Happy Sunday!

Posted: May 31, 2009 in Uncategorized

Hello Everyone(whoever “Everyone” may be, I am not sure…)!

If you are reading this, I’m glad to have you.  Today I went to church and heard an awesome sermon by my Pastor, Caleb, from Titus 3 about the Holy Spirit.  It was wonderful and insightful.  One of his points was that in the Reformed community we seem sometimes ignorant to the place of the Holy Spirit and we seem to think that only an unsound denomination like Pentecostal or Charismatics have some understanding of the Third Person of the Trinity.  In fact, Calvin had plenty to say on the Holy Spirit as did St. Augustine.

Anyway, I hope you all had a good Sunday.  I wanted to post something from a friend of mine named Beau.  Beau lives in Pennsylvania and is a youth pastor.  I affectionately call him “Bishop Beauregard” in all matters pertaining to Theology.  I am posting his Sunday school lesson.  It is in note form, but I believe you can definitely glean from it what he was trying to convey, and maybe spur you on to read through Galatians yourself.  Beau is one of the most intelligent, articulate, and by far theologically sound people I know.  After reading this, please take a moment and pray for Beau’s ministry and him personally! Again, have a Happy Sunday!


    1. Galatians

Galatians is a letter to the churches of Galatia in a response to false teachers who were attempting to add to the gospel. They were bringing into question both Paul as a messenger and his message of Faith alone in Christ alone. They were saying that Paul had no authority to preach and that his message was flawed, that the Gentiles had to be circumcised in order to be saved to which Paul vehemently disagreed. He felt that if you added circumcision to the gospel than you were attacking the very heart of the Christian faith and that is sufficiency in Christ alone. If we attempt to add anything to Justification then we are in essence saying that the work of Christ wasn’t enough. The work of Christ was enough to both makes us right with God and to give us new life. So in the letter of Galatians we not only have a statement of our faith but also a defense of Paul’s ministry and the effects the gospel has on our life.

      1. Intro (1:1-11)
      2. Defense of the Messenger (1:12-2:21)
        1. Authority
        2. Integrity
      3. Defense of the Message (Gal 3-4)
        1. Justification by Faith alone
      4. Defense of Our Liberty
        1. The Effects of the Gospel on our Lives (Gal 5-6)

Why Study Galatians

    1. Galatians is a foundational book in understanding Paul’s message of the gospel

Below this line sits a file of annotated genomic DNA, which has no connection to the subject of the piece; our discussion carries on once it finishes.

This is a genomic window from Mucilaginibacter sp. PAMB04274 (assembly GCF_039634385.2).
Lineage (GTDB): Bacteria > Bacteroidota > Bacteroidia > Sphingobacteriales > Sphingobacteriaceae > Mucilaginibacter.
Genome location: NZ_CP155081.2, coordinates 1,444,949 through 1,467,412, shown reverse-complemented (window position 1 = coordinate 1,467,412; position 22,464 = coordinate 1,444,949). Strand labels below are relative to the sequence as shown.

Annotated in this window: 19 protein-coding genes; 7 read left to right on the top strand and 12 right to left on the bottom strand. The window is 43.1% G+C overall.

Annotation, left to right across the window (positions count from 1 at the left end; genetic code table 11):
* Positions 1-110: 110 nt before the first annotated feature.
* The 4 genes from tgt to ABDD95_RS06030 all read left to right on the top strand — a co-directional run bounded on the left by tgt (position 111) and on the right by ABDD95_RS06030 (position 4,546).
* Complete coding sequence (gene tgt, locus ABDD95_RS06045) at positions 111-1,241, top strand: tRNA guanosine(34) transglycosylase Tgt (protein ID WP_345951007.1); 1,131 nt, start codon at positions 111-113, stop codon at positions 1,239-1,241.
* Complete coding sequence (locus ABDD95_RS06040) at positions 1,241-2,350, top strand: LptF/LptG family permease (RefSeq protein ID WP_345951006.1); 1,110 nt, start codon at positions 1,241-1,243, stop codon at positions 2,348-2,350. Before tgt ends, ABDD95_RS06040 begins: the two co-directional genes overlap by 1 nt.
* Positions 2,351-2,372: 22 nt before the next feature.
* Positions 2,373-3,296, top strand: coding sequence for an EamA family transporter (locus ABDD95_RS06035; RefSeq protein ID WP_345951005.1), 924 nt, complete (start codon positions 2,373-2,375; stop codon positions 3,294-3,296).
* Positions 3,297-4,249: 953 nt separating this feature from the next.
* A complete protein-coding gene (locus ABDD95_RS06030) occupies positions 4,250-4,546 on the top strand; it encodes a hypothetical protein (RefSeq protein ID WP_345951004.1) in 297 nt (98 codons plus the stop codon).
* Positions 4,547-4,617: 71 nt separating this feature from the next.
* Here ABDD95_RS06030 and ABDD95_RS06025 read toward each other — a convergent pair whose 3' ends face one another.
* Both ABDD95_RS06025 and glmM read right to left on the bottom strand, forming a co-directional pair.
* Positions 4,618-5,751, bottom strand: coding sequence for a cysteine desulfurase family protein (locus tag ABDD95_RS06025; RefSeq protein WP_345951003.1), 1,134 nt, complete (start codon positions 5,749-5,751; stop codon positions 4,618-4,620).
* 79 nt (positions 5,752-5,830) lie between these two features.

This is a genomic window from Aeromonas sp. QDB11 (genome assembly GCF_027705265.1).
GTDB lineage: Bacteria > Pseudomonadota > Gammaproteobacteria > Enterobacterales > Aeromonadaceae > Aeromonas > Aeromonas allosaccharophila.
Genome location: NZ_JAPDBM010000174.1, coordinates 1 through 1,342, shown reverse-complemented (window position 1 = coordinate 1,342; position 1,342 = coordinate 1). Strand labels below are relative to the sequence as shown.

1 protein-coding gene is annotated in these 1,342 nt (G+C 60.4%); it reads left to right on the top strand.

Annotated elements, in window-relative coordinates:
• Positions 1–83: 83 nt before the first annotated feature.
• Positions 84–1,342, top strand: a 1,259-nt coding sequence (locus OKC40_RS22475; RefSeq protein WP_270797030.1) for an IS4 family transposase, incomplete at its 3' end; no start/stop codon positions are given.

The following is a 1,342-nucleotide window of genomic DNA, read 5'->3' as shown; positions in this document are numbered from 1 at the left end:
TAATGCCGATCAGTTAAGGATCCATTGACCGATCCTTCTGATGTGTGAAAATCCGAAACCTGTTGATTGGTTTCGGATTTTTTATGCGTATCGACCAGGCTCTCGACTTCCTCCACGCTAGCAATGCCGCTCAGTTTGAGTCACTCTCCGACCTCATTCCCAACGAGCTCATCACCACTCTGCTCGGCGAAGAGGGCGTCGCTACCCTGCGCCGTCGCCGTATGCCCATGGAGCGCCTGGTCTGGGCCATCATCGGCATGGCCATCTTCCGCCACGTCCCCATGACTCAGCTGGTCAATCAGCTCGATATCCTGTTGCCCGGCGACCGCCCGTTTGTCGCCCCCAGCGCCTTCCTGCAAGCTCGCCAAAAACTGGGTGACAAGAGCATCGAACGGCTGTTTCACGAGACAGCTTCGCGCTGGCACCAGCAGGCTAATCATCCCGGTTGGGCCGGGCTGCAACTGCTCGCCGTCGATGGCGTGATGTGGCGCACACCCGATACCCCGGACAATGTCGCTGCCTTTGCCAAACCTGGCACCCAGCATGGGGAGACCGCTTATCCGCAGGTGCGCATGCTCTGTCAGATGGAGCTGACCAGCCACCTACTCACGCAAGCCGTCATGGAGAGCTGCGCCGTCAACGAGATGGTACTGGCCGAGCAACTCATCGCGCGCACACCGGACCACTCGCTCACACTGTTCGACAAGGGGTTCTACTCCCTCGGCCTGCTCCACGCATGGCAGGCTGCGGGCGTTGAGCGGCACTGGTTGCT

2. Galatians is a mini Romans
      1. Although Galatians is an occasional book (responding to a certain issue in the Galatian you see Paul formulate a lot of his foundational doctrines like Romans
      2. Galatians is a much smaller and easier book to handle
    3. Galatians will help us embrace a thoroughly biblical Christian world view (how we see, interpret and react to the world)

How to Study Galatians

    1. Through a systematic study
      1. Systematize bible study
      2. Methodical approach
    2. Through a grammatical-historical approach
      1. We want to understand a passage in its context
      2. We want to pay close attention to the grammar
        1. Structure
        2. Words
      3. We want to pay close attention to the historical situation in which the book was written and the people to which is was written
    3. Through a literal hermeneutic
      1. We want to find the A.I.M. (Author’s Intended Meaning)

Our first step in this process is to read the book of Galatians as a whole. Getting the feel of the letter as it was intended. We must remember that even though we may compartmentalize the scriptures (by reading certain verses in isolation to the surrounding context) Paul’s audience would have read and understood Galatians as a whole letter. A letter has an introduction, body and conclusion, each part building on and depending on its context to make sense. With that said take each day to read through the book in its entirety.

  1. Rusty says:

    I also enjoyed Caleb’s sermon this morning on the Holy Spirit. It struck me as I was listening to him explain from Titus 3 the role of the Holy Spirit in salvation in the renewal of our hearts that this must be what people mean when they say the phrase, “…Jesus in my heart…”. At least in the south I always heard phrases like, “I have Jesus in my heart” and “ask Jesus into your heart” (and yes, there’s plenty more problems with this one that we won’t go into here). Trying to figure out what in world that’s supposed to mean has frustrated me many times. I think those people should listen to Caleb’s sermon because it strikes me that what he said today from Titus 3 is what they should mean when they throw that phrase around. It was like a moment of clarity this morning finally realizing what these people may mean when they say that. I wonder if what Caleb said today is what people that use that term often times actually mean? And if so, why don’t they say it more like that? It makes so much more sense.

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